DUILLEAG book club are currently reading No Great Mischief by Alistair MacLeod. Join us on the 16th of June to meet with Dr Iain S. MacPherson and talk about the book’s themes and the context in which it was written. Kathleen NicAonghais will be hosting the chat with Iain, and readers and non-readers are more than welcome to share opinions and ask questions about the book.
“In 1779, driven out of his home, Calum MacDonald sets sail from the Scottish Highlands with his extensive family. After a long, terrible journey he settles his family in ‘the land of trees’, and eventually they become a separate Nova Scotian clan: red-haired and black-eyed, with its own identity, its own history.
It is the 1980s by the time our narrator, Alexander MacDonald, tells the story of his family, a thrilling and passionate story that intersects with history: with Culloden, where the clans died, and with the 1759 battle at Quebec that was won when General Wolfe sent in the fierce Highlanders because it was ‘no great mischief if they fall’.”
Dr Iain S MacPherson was born in Edmonton in 1965 and raised on the Canadian prairie in a working-class family with Islay, Mull and Isle of Skye connections. Between the Highlands of Scotland and Northern Ireland, he has been a university lecturer and researcher for more than twenty years, and currently lives in Belfast whilst working for Sabhal Mòr Ostaig, University of the Highlands and Islands.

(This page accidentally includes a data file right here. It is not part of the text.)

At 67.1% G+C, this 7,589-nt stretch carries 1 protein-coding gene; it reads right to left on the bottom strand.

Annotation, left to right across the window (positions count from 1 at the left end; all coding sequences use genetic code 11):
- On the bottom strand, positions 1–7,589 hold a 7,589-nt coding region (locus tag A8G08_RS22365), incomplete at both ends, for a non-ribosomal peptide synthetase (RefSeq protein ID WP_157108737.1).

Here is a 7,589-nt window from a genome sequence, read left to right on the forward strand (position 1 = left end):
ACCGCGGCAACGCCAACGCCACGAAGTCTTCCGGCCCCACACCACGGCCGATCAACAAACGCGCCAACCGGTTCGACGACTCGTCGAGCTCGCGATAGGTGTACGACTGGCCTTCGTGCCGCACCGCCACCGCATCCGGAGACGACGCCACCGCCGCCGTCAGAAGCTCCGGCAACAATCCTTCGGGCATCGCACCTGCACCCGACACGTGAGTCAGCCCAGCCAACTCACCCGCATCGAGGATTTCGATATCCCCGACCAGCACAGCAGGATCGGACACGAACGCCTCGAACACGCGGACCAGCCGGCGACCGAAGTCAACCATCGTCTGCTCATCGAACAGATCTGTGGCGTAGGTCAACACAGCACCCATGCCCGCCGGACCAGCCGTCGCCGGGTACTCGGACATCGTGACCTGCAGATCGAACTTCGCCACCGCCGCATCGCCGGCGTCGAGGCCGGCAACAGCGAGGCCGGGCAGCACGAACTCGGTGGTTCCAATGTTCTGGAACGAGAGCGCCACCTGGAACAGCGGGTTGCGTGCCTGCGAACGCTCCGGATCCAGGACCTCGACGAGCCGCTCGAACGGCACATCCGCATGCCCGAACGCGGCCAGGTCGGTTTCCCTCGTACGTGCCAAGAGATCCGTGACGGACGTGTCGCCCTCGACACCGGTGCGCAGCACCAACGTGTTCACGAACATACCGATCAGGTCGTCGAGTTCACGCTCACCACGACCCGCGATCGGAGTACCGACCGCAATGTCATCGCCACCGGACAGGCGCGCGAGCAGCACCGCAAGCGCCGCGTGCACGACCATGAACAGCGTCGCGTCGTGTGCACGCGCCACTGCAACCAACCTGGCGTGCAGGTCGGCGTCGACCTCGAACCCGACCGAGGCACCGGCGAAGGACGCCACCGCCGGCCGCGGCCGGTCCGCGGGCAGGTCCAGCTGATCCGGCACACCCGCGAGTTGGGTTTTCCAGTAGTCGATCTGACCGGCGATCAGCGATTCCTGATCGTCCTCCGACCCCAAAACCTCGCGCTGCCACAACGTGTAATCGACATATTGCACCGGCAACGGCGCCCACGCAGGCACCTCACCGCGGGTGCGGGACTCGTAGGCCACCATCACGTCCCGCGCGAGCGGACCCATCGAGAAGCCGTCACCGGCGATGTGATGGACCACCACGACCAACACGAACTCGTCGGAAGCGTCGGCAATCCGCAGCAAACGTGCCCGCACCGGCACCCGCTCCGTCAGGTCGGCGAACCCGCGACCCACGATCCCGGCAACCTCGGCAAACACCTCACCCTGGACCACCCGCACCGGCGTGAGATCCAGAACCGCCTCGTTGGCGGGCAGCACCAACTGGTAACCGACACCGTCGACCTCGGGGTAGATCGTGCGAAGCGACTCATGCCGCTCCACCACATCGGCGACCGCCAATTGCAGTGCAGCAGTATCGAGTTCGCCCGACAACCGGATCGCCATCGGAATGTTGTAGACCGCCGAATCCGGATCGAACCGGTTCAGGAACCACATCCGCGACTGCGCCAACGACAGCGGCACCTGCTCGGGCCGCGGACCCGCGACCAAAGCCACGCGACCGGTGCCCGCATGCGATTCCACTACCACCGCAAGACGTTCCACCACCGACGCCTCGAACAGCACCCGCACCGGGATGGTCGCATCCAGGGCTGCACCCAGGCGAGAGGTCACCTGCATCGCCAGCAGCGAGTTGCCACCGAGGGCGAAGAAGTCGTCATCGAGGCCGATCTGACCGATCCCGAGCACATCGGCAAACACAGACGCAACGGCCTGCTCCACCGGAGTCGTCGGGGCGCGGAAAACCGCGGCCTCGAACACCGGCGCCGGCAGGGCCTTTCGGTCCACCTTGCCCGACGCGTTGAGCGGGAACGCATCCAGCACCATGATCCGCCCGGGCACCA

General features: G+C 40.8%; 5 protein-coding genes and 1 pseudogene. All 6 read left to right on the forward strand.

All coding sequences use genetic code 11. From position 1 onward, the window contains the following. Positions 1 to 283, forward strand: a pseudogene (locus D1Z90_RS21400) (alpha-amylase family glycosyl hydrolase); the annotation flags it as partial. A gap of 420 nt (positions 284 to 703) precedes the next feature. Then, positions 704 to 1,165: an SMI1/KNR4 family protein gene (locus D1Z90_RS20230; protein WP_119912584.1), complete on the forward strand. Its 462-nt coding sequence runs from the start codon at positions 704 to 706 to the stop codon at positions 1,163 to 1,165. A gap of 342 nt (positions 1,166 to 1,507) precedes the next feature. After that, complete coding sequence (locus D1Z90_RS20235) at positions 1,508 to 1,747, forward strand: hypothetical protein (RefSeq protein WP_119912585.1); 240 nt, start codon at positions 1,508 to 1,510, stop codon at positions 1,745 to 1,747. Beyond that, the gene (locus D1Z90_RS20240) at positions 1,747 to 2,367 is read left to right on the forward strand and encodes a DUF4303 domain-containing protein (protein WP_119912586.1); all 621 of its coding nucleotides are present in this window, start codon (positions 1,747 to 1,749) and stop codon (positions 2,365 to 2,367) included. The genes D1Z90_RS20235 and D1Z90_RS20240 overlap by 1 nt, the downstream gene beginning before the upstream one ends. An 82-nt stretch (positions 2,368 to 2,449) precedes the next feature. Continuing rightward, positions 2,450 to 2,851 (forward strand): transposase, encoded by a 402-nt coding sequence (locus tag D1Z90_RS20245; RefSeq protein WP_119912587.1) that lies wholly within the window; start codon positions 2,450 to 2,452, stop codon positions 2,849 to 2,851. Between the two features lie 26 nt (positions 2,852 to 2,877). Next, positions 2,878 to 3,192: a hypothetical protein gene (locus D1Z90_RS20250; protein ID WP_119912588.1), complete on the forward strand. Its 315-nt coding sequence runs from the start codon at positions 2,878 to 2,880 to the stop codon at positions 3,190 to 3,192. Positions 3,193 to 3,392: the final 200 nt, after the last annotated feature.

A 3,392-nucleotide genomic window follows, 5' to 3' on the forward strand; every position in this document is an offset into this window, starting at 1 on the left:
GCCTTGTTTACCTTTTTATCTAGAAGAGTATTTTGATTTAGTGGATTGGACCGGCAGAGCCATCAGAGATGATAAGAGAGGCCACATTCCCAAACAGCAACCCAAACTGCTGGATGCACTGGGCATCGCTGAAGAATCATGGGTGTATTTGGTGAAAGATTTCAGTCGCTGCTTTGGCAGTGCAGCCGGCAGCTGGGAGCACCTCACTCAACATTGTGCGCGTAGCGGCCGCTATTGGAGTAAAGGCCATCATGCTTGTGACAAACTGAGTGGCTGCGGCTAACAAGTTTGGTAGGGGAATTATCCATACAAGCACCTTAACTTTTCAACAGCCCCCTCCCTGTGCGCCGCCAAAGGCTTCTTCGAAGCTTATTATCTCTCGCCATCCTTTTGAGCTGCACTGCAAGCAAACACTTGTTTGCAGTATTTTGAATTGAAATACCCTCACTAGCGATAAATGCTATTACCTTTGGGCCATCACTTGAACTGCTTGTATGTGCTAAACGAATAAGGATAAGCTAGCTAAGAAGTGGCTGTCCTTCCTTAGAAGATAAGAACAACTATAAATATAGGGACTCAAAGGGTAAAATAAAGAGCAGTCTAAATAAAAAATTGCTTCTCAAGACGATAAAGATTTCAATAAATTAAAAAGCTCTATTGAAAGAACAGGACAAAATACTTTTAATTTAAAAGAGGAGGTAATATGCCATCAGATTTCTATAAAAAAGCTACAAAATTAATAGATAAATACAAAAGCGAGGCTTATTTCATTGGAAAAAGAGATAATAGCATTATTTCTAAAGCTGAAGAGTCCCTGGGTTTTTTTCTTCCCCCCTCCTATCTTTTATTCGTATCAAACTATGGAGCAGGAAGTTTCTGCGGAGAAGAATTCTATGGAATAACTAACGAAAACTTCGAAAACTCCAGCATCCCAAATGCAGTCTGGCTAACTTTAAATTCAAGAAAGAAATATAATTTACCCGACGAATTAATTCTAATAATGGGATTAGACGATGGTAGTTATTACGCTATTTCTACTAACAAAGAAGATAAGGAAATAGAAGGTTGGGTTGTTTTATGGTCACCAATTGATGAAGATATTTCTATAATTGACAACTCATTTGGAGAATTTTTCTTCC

He writes poetry and prose in Gaelic, English and French. In addition, he has been involved professionally in writing, translating, broadcasting and filmmaking since he came to live in Scotland in 1996. His publication, The Light Blue Book, edited and translated with Peter Mackay, was awarded The Saltire Society Award for Best Research Book of 2017, along with The Donald Meek Award for Best Gaelic Book of 2016; while his film Cabin on the Prairies was shortlisted for Best Documentary Film at the Celtic Media Festival in 2010.
The discussion will be hosted online via Zoom by Taigh Chearsabhagh. Booking is essential in order to receive the Zoom invitation. The link will be emailed out shortly before the event begins. Bookings close at 6 pm on the 16th of June.
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DUILLEAG is open to all, including those without Gaelic. The conversations will move between English and Gaelic, and some things may be said without translation either way.